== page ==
At the risk of invoking a round of reader rage, I'll admit that I've never really been that hyped on the idea of MMS on the iPhone (and, by the way, get off my lawn). If I want to send someone a picture, I've got their email address; I'll just send them a picture. No big whoop.
I do have some friends and colleagues who 'came up' on mainline camera phones and they gleefully pop pics back and forth via MMS. I also appreciate the ability to decode the snapshots my wife sends from her Motorola RAZR, but overall I wouldn't rate it among the top iPhone features I was eager to get from AT&T (not like the ongoing lack of tethering, which is making me grind my teeth in my sleep).
That prejudicial attitude may have made me a little skeptical when I met with FunMobility's CEO Adam Lavine this week to get a preview of his company's new free app FunMail [iTunes link], which promises to leverage the Semantic Media Project and add appropriate imagery to your MMS messages, short emails, Facebook wall posts, et cetera. It's available in the US App Store as of last night.
Sure, the app is simple enough to use (once you register and accept the company's TOS, which may subject you to occasional text messages from them if you don't opt out) -- type in your message, and the system gives you the text (up to 140 characters) atop your choice of image from a list of five, sourced from FunMobility's licensed libraries along with Creative Commons remixable content from Flickr and other repositories. If you want to include a hidden search term, putting it at the end of the message with a double-hash (##) will tell FunMail to search those words without including them in the sent message. You can send it to any mobile phone number in your address book, to email recipients, or to your Facebook friends or wall via Facebook Connect. The result is a little bit inspirational office poster, a little bit LOLcat, and in some ways strangely intriguing... but not really, you know, useful.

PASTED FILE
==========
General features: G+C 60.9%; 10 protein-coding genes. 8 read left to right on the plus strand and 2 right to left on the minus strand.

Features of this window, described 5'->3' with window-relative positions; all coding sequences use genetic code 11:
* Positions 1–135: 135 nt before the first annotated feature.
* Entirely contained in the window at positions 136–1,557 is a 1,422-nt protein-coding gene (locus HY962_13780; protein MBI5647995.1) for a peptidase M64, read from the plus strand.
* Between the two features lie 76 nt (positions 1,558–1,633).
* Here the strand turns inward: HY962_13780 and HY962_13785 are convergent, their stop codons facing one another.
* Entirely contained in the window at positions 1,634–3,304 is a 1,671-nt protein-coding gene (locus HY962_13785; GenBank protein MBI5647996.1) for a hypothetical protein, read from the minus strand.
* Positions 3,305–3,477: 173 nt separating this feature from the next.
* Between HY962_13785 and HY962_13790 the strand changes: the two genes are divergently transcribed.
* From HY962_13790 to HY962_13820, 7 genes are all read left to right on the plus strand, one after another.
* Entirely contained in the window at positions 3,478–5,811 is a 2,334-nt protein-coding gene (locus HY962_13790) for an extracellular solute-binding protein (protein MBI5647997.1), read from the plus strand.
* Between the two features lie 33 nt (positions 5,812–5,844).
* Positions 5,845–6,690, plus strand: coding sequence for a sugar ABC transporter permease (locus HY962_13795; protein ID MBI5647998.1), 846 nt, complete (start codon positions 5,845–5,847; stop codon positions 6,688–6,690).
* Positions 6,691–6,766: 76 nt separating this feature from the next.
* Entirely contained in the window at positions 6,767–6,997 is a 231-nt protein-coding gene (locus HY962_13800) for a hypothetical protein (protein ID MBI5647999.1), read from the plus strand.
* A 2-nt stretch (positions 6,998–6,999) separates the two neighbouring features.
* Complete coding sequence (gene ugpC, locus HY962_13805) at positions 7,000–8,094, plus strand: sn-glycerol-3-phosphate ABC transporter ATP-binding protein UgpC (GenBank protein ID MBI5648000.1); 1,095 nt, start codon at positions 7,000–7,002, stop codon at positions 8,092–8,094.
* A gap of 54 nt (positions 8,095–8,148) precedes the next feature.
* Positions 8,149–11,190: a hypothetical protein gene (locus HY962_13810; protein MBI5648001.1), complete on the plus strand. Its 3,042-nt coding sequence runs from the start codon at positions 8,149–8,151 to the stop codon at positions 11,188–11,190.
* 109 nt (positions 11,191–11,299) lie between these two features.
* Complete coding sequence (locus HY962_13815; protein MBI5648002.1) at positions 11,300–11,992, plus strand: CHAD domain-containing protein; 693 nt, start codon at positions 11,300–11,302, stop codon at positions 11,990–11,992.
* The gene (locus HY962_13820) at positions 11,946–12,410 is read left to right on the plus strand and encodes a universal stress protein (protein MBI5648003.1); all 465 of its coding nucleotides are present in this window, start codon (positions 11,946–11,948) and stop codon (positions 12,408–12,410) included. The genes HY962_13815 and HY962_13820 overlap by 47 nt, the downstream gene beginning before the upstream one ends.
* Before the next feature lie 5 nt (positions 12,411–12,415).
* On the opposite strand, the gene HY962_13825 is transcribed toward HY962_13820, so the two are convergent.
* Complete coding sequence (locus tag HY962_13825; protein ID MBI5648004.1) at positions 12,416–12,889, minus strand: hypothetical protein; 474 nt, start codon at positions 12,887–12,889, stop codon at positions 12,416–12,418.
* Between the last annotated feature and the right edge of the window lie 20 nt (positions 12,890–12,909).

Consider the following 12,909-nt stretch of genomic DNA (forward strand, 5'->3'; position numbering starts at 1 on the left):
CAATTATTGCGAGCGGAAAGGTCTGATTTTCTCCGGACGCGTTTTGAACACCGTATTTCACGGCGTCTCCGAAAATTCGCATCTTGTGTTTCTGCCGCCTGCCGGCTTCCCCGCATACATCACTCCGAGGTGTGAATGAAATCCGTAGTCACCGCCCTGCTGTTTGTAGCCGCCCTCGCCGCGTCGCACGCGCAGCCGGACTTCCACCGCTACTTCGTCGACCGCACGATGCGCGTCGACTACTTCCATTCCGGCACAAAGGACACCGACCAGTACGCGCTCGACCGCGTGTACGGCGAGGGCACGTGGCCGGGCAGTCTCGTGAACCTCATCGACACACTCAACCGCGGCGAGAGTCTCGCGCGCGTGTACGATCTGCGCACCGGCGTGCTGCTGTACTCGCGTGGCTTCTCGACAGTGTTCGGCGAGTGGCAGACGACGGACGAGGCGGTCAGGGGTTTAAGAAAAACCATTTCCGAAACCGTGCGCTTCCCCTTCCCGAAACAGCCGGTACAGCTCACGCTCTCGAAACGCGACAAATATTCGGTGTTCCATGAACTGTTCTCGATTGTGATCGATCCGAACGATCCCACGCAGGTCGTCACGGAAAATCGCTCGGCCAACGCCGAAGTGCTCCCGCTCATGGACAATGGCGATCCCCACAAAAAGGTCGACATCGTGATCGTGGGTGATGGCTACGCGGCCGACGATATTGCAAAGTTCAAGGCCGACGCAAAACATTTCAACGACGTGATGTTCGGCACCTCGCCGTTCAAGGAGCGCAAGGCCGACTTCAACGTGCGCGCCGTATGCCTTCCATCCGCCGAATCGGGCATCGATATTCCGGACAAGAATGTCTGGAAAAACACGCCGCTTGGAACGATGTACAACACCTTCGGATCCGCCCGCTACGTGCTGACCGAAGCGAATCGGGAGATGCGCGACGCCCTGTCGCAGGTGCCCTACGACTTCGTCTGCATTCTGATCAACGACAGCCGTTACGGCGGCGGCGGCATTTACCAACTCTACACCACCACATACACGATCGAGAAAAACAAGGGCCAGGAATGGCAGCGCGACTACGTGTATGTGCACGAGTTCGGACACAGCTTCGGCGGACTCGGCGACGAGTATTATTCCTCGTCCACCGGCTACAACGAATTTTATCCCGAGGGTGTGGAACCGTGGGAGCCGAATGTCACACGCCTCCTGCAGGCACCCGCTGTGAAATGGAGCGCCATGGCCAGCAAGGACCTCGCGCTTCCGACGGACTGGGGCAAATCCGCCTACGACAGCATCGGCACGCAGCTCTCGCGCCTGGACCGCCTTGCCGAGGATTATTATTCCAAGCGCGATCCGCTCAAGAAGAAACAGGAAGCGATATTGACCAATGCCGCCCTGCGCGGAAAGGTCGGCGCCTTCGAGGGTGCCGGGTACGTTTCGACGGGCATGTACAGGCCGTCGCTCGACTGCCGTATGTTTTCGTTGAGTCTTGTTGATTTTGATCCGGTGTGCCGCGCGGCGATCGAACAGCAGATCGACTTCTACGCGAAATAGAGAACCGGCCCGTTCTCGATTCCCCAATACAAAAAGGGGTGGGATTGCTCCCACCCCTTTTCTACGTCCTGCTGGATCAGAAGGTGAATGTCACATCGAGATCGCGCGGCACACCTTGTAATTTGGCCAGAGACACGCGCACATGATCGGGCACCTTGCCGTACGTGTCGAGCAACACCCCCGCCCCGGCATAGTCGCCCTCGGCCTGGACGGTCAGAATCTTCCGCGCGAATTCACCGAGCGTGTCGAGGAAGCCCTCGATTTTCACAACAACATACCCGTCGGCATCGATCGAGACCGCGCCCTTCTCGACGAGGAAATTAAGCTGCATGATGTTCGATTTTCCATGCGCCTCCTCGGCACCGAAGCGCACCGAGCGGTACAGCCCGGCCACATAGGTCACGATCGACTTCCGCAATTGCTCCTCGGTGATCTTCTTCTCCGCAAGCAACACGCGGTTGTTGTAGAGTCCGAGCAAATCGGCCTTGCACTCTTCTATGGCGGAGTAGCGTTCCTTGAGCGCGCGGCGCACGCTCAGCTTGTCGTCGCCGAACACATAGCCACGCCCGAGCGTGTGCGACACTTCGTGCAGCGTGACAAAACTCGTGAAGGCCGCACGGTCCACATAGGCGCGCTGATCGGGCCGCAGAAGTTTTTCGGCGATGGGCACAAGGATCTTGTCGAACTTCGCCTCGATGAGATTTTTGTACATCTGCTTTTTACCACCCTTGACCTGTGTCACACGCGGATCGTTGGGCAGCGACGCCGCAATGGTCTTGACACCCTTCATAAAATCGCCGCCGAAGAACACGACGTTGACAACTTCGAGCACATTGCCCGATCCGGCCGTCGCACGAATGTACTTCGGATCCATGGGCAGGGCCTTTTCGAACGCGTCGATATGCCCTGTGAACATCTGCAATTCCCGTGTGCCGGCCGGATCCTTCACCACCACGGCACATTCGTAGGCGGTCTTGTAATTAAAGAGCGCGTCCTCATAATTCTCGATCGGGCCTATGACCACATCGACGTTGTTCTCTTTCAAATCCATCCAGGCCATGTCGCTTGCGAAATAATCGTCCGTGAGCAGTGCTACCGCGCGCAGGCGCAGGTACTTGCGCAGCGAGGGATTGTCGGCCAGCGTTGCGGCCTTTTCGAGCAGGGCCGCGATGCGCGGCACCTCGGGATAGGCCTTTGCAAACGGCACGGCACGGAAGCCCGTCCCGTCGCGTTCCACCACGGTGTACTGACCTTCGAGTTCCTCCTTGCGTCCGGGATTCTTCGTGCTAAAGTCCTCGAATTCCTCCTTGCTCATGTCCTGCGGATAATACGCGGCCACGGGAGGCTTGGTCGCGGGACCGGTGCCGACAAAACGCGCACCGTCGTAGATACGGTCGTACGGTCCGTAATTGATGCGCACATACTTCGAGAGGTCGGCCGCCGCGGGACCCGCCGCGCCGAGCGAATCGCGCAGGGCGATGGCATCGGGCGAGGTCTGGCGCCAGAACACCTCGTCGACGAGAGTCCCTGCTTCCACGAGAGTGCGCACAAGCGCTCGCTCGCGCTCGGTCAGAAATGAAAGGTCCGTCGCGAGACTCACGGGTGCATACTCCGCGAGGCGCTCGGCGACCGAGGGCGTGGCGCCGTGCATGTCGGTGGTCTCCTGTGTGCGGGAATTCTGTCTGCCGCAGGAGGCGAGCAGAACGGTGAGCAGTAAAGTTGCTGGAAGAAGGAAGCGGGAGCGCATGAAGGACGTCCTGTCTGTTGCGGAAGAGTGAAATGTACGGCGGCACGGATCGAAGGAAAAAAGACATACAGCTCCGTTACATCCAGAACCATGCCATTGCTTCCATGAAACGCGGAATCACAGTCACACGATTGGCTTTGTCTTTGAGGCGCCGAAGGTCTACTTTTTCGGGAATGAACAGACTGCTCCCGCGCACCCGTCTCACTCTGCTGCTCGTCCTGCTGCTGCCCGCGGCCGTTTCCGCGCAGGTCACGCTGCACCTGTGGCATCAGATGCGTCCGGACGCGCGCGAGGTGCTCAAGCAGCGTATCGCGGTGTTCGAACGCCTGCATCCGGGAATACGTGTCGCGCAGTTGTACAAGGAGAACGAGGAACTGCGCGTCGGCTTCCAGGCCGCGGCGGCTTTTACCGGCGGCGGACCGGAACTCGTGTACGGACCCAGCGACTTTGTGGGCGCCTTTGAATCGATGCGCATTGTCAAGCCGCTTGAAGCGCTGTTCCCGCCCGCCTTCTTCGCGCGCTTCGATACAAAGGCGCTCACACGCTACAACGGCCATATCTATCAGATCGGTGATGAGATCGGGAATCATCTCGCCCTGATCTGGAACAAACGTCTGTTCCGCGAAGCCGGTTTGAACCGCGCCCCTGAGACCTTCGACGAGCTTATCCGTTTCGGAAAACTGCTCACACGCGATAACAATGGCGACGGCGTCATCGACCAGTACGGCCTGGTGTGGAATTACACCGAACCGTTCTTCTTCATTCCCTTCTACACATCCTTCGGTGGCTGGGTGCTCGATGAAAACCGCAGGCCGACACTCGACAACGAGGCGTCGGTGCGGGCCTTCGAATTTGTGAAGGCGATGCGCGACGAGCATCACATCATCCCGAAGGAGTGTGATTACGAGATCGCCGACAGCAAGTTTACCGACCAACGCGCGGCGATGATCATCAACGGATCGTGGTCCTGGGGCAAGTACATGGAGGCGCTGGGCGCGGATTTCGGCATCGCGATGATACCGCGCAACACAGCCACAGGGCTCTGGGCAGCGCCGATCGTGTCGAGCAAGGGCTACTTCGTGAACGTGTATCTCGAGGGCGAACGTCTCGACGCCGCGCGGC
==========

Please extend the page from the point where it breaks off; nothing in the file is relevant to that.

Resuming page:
Despite 'fun' being right there in the name of the app, I brought this up to Lavine: isn't the point of a short message service to convey information quickly and in a reasonably utilitarian fashion? Enter the research: depending on who you talk to, mobile users in the 16-25 age group send scores, sometimes hundreds of text messages a day; it's a primary communications mechanism. He suggested that the lack of forceful US adoption of MMS isn't necessarily about people not wanting to send images, but rather that it takes too long and requires too much effort to take pictures and attach them to texts. A more frictionless system like FunMail gives texting users 'something extra' to help set their personal messaging apart and make it a little more interesting to the person at the other end of the exchange.
While you can't send tweets from the iPhone app yet (a 1.0 limitation that's likely to change; meanwhile you can generate Funmailable tweets via the web app), I can easily see the FunMail pictures becoming a source of glee and/or deep irritation for many Twitter users. Images in email or on a Facebook wall don't require any extra effort to see, but clicking on an image link in a tweet only to discover (for the umpteenth time) that it's not actually a picture of something interesting but merely a posterized and FunMail'ed version of the message text... well, it's a good thing that the company will be moving from bit.ly to a custom domain name for URL shortening, which will enable us to recognize the URLs on sight. An open API for FunMail's back end will enable other service developers to leverage the image matching tech, and apps for most other major mobile OSes are on the way soon. The next version of the app will also allow users to add their own pictures straight from the iPhone's camera roll.
I truly can't decide whether I think FunMail is a good thing or a bad thing. The free version of the app will eventually incorporate ads, which could take the form of product-centric image choices based on their relevance to your message text ("Let's grab a beer" alongside an icy Red Stripe bottle?). If I were a brand manager, I'd be swooning at the opportunity to get my messaging slipstreamed into the personal communications between my hard-to-reach potential customers, and wide-eyed at the possibilities for metrics and campaign testing as users tell me click-by-click which of my logos and approaches is the stickiest. As a sender or receiver of said messages, I'm not so certain that's what I want.